Is it nearly three months since I last updated this blog? I don’t know if other bloggers have the same challenge I find – often issues come up which I want to blog about, but then my thoughts get interrupted, and then the urgency to blog goes away, and that opportunity is lost. Anyway, I now have the issue, the time and the urgency.
I recently found a report by the Gartner analyst organisation from 2010 with some predictions, most interestingly for 2012, but some beyond that. Predictions, like forecasts, are mostly going to be wrong – some in a small way, others in much bigger ways. If your organisation has a sales and operations planning activity, one of the key elements is feeding actual data back into the forecast, so you can see where the forecast was wrong, if incorrect assumptions were made, and most importantly, how you can make more accurate forecasts. I have never seen or heard Gartner do that with their forecasts. So here am I to do it.
Gartner’s top end user predictions in 2010 were:
- by 2012:
- 20% of businesses will own not IT assets
- India-centric IT service companies will represent 20% of the leading cloud aggregators
- Facebook will become the hub for social network integration and web socialization
- 60% of a new PC’s total life greenhouse gas emissions will have occurred before the user first turns on the machine
- for 2013:
- mobile phones will overtake PCs as the most common web access device
- by 2014:
- most IT business cases will include carbon remediation costs
- more than 3 billion of the world’s adult population will be able to transact electronically via mobile and Internet technology
- by 2015:
- internet marketing will be regulated
- context will be as influential to mobile consumer services and relationships as search engines are to the web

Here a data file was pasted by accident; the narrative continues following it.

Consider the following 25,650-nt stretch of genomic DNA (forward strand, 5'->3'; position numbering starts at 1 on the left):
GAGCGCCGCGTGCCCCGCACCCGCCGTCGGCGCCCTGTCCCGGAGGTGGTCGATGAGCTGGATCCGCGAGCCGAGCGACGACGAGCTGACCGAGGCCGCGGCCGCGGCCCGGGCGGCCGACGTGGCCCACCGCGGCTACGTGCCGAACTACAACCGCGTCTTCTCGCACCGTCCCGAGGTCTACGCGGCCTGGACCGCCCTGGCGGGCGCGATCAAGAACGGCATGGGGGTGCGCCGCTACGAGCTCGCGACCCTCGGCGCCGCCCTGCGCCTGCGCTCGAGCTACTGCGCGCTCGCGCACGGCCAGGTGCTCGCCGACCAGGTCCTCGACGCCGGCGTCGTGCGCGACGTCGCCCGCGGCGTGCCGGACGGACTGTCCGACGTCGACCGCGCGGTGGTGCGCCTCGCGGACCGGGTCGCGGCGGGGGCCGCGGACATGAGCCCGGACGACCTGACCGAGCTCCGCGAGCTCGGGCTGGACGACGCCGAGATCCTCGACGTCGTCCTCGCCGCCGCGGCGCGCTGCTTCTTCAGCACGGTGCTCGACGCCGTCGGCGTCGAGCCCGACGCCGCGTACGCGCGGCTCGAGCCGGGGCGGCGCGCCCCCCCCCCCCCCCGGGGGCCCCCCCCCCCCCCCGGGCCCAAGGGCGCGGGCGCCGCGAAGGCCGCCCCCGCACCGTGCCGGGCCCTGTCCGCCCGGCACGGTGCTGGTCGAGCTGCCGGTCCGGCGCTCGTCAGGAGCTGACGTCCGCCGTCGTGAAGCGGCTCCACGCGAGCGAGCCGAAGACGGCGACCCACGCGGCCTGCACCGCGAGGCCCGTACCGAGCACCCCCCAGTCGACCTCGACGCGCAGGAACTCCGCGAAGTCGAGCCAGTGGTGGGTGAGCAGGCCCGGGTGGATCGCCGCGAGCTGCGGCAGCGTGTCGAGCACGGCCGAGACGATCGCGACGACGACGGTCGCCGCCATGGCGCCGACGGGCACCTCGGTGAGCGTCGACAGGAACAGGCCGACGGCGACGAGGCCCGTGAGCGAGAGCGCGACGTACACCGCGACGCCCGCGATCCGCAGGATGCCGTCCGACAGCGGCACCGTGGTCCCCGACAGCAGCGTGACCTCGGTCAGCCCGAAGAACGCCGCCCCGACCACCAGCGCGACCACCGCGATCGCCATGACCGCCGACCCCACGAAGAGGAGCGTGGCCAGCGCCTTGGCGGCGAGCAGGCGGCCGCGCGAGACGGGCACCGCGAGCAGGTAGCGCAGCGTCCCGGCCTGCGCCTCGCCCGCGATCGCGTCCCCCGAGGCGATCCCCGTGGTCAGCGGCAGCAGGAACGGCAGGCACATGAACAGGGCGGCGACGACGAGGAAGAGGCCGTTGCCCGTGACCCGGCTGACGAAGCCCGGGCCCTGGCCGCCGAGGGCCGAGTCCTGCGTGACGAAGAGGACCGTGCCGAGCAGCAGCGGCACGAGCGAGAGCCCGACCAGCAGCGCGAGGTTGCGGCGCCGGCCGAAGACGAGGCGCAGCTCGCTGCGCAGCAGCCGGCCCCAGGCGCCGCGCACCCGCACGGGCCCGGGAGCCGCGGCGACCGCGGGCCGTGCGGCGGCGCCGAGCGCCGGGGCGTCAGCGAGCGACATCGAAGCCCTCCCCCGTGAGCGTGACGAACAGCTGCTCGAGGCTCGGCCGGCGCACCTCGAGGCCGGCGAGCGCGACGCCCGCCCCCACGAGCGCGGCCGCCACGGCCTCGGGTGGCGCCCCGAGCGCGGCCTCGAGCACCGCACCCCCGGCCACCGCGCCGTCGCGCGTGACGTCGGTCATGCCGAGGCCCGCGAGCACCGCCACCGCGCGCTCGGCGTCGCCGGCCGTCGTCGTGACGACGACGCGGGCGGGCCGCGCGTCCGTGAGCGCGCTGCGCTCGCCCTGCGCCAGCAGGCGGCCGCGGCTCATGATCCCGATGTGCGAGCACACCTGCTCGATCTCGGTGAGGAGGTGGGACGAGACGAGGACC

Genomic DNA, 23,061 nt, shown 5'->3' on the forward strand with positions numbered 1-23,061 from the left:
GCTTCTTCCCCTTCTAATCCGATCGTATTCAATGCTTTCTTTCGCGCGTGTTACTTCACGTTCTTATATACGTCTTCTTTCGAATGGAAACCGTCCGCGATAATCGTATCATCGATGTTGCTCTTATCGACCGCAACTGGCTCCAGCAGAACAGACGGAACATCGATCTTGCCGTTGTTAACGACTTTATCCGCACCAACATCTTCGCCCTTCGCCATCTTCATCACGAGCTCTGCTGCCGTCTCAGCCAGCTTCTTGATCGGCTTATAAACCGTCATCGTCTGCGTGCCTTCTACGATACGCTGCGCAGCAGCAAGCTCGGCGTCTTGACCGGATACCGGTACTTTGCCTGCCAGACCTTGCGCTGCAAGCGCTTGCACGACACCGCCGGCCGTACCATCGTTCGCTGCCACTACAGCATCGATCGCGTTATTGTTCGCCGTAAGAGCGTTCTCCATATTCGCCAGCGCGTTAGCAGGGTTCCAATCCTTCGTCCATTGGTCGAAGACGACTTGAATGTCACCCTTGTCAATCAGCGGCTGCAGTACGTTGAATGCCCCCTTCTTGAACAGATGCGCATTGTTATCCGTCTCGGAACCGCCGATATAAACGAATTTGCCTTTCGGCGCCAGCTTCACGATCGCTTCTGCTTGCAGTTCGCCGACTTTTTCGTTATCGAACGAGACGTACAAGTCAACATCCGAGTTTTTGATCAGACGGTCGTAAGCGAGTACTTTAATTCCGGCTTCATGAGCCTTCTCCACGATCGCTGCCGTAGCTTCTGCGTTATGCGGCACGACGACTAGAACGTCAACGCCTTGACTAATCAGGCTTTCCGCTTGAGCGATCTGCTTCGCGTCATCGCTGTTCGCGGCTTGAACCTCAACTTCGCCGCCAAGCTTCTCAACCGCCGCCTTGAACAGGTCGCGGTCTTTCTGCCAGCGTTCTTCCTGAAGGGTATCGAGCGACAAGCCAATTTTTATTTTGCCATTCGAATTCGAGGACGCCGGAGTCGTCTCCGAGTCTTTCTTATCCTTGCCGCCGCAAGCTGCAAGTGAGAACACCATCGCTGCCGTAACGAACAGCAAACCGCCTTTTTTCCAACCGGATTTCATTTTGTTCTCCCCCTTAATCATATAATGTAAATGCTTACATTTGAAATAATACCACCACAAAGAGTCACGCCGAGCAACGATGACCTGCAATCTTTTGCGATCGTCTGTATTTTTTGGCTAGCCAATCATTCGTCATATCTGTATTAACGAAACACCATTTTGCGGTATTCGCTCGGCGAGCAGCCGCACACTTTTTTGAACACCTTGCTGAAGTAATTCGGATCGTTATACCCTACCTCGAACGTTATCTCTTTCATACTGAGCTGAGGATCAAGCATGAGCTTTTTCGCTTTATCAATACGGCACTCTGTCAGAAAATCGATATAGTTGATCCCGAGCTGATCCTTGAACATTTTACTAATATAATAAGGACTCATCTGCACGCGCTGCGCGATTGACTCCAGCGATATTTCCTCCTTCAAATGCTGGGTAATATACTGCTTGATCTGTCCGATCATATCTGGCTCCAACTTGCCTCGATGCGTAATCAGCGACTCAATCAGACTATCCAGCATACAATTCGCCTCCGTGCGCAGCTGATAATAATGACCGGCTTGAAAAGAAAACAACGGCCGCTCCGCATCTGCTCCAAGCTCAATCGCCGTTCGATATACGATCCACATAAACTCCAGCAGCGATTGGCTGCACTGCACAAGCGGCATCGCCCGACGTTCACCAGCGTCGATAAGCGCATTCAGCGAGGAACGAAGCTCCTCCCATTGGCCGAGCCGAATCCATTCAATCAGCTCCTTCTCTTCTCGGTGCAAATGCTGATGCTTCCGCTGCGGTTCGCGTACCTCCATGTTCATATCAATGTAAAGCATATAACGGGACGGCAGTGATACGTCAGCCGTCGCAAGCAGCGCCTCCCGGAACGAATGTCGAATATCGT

How are those forecasts looking? For their 2012 predictions, the only one that might be argued as being accurate is number 3 – Facebook. However, even that could be questioned; consider that Saleforce is pushing Chatter as its social network, and Microsoft recently bought Yammer to beef up SharePoint in the social space. Number 1, the cloud prediction, was clearly driven by analyst hype, and is wrong at the moment, so why doesn’t Gartner review this and give another (maybe more realistic) forecast?
The 2013 prediction is interesting because it is definitely coming, I’m just not sure that it will be by next year.
A lot can happen in two years, ask anyone who thought Groupon would be big. So for 2014 I am prepared to accept the second prediction about how many people will be transacting electronically. I doubt the prediction though regarding carbon remediation.
The predictions for 2015 still seem to be extravagant, but who knows what will happen in three years where the Internet is concerned.
Am I being unnecesarily harsh on Gartner about their prediction accuracy? I would be interested to hear what others think.